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Social Workers Can Reinforce Clients' Coping Skills During Recession Setbacks

Lagging Economy Tied to Rise in Suicides

"We need to reach out more during hard economic times," said forensic suicidologist Frank Campbell.

Several major news stories have shed light on a disturbing trend: Suicide rates in some regions have spiked and the economic recession is being cited as a factor.

While national statistics on suicide lag by three to four years, news sources have conducted their own investigations about the topic. The Wall Street Journal, The New York Times, MSNBC and Business Week have published stories in the past year highlighting local data and calls for more support for the newly unemployed or those facing financial devastation.

The Wall Street Journal surveyed 33 of the nation's most populous states and found 19 have suicide data for 2008. In all, those 19 states reported 15,335 suicides in 2008, up about 2.3 percent from the previous year. Thirteen states, accounting for 30 percent of the U.S. population, also reported more suicides in 2008 than the previous year, the story noted.

Suicides by county: Taking a look at statistics on a county level, a recent investigative report by MSNBC noted spikes in suicides in certain areas of the Midwest. One example was Elkhart County in Indiana, where it was noted that before 2009 even came to a close, 22 suicides had been recorded. That figure outpaced the annual average of 16 self-inflicted deaths. John White, Elkhart County medical examiner, was quoted as saying more than a quarter of the cases were attributed to distress caused by job loss or financial failure.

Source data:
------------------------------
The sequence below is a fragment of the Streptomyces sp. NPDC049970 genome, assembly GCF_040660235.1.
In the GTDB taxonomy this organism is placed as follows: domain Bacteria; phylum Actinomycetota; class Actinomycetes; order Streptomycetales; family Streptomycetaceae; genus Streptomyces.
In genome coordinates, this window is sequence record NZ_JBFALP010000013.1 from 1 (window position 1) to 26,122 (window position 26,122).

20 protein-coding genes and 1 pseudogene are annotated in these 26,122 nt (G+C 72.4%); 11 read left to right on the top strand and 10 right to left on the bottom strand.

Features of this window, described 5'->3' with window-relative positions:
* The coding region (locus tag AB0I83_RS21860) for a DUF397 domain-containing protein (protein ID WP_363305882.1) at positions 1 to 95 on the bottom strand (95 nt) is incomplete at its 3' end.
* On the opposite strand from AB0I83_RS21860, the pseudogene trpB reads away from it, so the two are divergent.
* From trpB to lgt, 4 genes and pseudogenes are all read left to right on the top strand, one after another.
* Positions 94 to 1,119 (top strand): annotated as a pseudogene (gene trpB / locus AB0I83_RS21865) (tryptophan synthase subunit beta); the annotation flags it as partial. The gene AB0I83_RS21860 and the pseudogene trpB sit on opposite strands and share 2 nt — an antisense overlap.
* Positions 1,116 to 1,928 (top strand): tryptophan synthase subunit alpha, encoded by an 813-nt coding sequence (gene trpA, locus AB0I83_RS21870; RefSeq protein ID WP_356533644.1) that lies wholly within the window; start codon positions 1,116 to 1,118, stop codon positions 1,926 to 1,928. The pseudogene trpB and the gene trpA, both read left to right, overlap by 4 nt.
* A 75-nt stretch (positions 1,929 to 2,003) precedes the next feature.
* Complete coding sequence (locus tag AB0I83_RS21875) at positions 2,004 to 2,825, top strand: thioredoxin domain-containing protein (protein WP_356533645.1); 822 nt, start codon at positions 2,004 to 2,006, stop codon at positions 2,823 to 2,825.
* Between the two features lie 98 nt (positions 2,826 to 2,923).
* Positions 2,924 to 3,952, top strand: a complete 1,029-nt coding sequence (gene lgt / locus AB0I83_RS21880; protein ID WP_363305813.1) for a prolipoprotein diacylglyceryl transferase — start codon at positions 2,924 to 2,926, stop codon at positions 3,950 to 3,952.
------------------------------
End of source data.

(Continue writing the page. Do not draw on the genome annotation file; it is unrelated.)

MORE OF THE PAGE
"We have a real problem," White told MSNBC. "They left notes specifically stating that the reason they did this was because of the economy."

The state of Michigan has been devastated by the economic downturn. It became the first state in 25 years to suffer an unemployment rate exceeding 15 percent, according to the U.S. Department of Labor. In June, the state's unemployment rate rose to 15.2 percent, the highest of any state since March 1984. Michigan has been battered by the near collapse of the auto industry and was among the first states to suffer through the housing crisis before it became a national trend.

MSNBC examined Michigan's Macomb County, which has around 830,000 residents. From 1979 to 2006, the county saw an average of 81 suicides each year. The figure jumped to 104 in 2008 and to an alarming 178 in the first seven months of 2009. The county sheriff's department said it responds nearly daily to calls about suicide attempts.

Kent County in Michigan has a population of about 605,000 and reports an average of about 47 suicides each year. In 2006, there were 66 suicides and in the first seven months of 2009, there were already 41 self-inflicted deaths.

Multiple reasons: Social workers and health professionals interviewed for this story agree that suicide is a complex area of study. However, one theory is consistent with experts: It is rare that a single cause leads people to want to kill themselves.

Social worker Frank Campbell labels himself a forensic suicidologist. "When it comes to suicide, there is never one factor," he said. "If a person lost his job, that is one variable."

If depression or other negative events are brewing in a person's life at the same time, it can lead to a deep feeling of despair, said Campbell, past president of the American Association of Suicidology and executive director of the Crisis Center Foundation based in Baton Rouge, La.

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